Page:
• Locate visible mercury beads. Using a mercury spill kit or a squeegee to gather mercury beads. Use slow sweeping motions to keep mercury from becoming uncontrollable. Take a flashlight, hold it at a low angle close to the floor in a darkened room and look for additional glistening beads of mercury that may be sticking to the surface or within some cracks. Note: Mercury can move surprising distances on hard-flat surfaces, so to be sure to cover the entire area of where the mercury spill occurred.
        • If no mercury kit is available then use an eye dropper to collect or draw up the mercury beads. Slowly and carefully squeeze mercury onto a damp paper towel. After completion of clean-up, carefully close up the paper towel and place into plastic bag, secure the bag and label as hazardous waste. This includes the laboratory disposable gloves.
        • Remember to keep the area well ventilated to the outside (i.e., windows) for at least 24 hours after clean-up.

    6. Major Chemical Spill

      • It is important to make quick and justifiable decisions to ensure everyone's personal safety.
      • If possible attend to the injured or contaminated person(s) and remove them from further exposure.
      • Alert people in the laboratory and surrounding laboratories to evacuate.
      • If the spill material is flammable, turn off all ignition and heat sources. Place another device such as plastic bag or plastic sheet over the spilled material to keep the substance from volatizing.
      • Close the door to the area where the major chemical spill has occurred.
      • Department of Public Safety at x5555 (v/vp) 5544 (tty) or dps@gallaudet.edu from a safe location and wait for the arrival security. Security has a list of emergency contacts that they will attempt to contact, in order when they are informed of a chemical emergency.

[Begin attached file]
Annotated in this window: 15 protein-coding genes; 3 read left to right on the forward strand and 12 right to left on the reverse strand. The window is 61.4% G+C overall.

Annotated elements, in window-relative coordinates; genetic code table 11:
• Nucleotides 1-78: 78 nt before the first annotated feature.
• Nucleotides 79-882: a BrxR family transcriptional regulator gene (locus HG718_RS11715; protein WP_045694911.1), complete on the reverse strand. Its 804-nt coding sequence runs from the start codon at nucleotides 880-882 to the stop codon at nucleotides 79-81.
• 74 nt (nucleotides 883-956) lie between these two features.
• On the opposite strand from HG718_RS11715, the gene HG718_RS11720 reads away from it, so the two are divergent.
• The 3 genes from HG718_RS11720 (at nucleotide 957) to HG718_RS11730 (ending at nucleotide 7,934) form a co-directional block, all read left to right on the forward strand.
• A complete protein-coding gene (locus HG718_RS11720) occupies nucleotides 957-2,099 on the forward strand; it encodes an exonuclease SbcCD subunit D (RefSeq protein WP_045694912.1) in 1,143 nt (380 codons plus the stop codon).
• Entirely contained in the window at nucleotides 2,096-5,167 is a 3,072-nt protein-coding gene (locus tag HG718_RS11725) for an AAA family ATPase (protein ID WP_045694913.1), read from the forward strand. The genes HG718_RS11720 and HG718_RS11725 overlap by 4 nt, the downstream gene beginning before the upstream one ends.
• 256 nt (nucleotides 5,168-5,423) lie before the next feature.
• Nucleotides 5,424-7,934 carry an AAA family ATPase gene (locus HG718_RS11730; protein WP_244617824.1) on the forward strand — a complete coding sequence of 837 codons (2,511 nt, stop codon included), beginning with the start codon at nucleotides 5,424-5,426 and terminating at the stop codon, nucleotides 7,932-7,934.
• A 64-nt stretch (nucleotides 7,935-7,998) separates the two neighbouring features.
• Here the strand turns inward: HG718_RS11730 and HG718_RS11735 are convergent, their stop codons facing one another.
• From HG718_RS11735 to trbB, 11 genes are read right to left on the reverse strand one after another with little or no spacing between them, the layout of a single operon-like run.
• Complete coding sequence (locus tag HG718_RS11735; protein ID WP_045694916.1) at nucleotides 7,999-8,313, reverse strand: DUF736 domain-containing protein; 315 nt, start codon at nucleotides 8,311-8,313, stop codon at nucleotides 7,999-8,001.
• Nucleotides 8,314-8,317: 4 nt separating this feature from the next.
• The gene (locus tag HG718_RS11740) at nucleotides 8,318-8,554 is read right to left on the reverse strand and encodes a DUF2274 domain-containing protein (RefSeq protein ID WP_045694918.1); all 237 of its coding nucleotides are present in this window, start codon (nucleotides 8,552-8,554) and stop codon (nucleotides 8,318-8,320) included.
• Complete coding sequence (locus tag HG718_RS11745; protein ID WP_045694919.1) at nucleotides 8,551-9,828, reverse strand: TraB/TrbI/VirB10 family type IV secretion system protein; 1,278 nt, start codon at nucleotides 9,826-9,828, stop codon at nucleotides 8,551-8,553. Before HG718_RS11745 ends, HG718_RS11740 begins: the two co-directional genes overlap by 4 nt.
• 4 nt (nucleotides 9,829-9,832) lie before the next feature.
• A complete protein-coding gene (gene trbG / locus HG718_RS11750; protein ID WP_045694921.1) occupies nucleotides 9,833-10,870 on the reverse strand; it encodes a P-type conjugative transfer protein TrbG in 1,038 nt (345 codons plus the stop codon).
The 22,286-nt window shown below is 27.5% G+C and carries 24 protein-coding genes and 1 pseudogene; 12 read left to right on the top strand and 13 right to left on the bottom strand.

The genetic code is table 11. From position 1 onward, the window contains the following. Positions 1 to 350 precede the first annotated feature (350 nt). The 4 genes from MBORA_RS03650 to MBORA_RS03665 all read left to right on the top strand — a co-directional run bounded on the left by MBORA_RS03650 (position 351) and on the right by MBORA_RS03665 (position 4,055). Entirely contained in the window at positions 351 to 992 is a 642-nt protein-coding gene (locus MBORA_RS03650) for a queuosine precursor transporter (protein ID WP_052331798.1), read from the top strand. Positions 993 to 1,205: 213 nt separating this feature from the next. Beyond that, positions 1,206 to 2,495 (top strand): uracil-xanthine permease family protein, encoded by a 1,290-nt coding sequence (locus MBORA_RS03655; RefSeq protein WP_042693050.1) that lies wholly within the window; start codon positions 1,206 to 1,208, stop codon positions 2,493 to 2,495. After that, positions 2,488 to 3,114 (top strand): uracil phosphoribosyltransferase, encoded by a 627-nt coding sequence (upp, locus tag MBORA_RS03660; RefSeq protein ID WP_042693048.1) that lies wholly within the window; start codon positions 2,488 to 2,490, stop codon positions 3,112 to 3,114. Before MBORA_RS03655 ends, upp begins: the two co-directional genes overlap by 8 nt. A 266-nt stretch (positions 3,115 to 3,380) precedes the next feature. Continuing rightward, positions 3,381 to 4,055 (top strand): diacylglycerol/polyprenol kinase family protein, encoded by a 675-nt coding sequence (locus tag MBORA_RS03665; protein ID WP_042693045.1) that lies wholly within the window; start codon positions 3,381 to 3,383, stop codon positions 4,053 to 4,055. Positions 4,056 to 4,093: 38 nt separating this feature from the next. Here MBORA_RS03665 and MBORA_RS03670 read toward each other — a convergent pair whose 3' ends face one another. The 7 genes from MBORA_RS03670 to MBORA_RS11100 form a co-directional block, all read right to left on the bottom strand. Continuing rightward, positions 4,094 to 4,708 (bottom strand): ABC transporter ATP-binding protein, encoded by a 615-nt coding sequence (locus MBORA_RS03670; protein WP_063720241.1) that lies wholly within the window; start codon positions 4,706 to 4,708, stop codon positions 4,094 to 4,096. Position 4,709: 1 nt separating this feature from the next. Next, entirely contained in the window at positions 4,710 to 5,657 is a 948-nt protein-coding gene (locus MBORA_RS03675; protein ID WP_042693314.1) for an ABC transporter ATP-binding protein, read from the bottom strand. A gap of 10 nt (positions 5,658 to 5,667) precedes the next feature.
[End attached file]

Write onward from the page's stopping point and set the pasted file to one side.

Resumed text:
• Provide information to the security of the hazard(s) involved (e.g., fumes, flames, or irritating odor, and which chemical).
      • Secure the location by informing all non-emergency personnel that they are to keep away from the area. If someone should violate directives, you should NOT take it upon yourself to use force to prevent the person from entering the area. The individual shall be reported.
      • DO NOT TRY TO CLEAN UP AN UNKNOWN CHEMICAL SPILL OR A MAJOR CHEMICAL SPILL.
      • One or more of the following conditions requires Security to notify 911 immediately:
        • Fire or Explosion
        • Rupture of storage fuel tanks;
        • Damaged and/or leaking compressed gas cylinder ; and
        • Chemical release resulting in personal injury that requires medical service at a hospital.

          Arriving Emergency Responders shall be provided with the chemical name and/or trade name of chemical(s) AND preferably, the Material Safety Data Sheet (MSDS).

    7. Cleaning Up Major Spills

      Once the chemical release has been confined, restrict site access to the area or university authorized trained individuals or subcontracted environmental consultants. Only authorized personnel may be involved with the containment, cleanup, removal and/or disposal of the released material. This requirement mandates a secure perimeter must be established at all times during the response activities.

      Gallaudet University will enlist services of an outside consultant to engage in cleanup activities of any major chemical spill. The Hazardous Materials Response Team will be utilized, in the event that an outside consultant is not immediately available for consultation and emergency services.

    8. Emergency Contact Number

      Department of Public Safety x5555 (V/VP) 5544 (TTY)
      dps@gallaudet.edu
      DPS will contact external emergency agencies

    9. Chemical Emergency Spill Plan Amendments

      This plan must be reviewed, and immediately amended, if necessary, whenever:

      1. Applicable regulations are revised
      2. The plans fails in an emergency
      3. The facility changes - in its design, construction, operation, maintenance, or other circumstances - in a way that materially increases the potential for fires, explosions , or releases of hazardous waste constituents, or change the response waste or hazardous waste constituents, or changes in the response necessary in an emergency
      4. The list of emergency coordinators changes; or
      5. The emergency equipment list changes.

References:

University of Tampa
http://utweb.ut.edu/chemicalsafety/files/Download/Chemical%20Emergency%20Spill%20Plan%20v1.3.pdf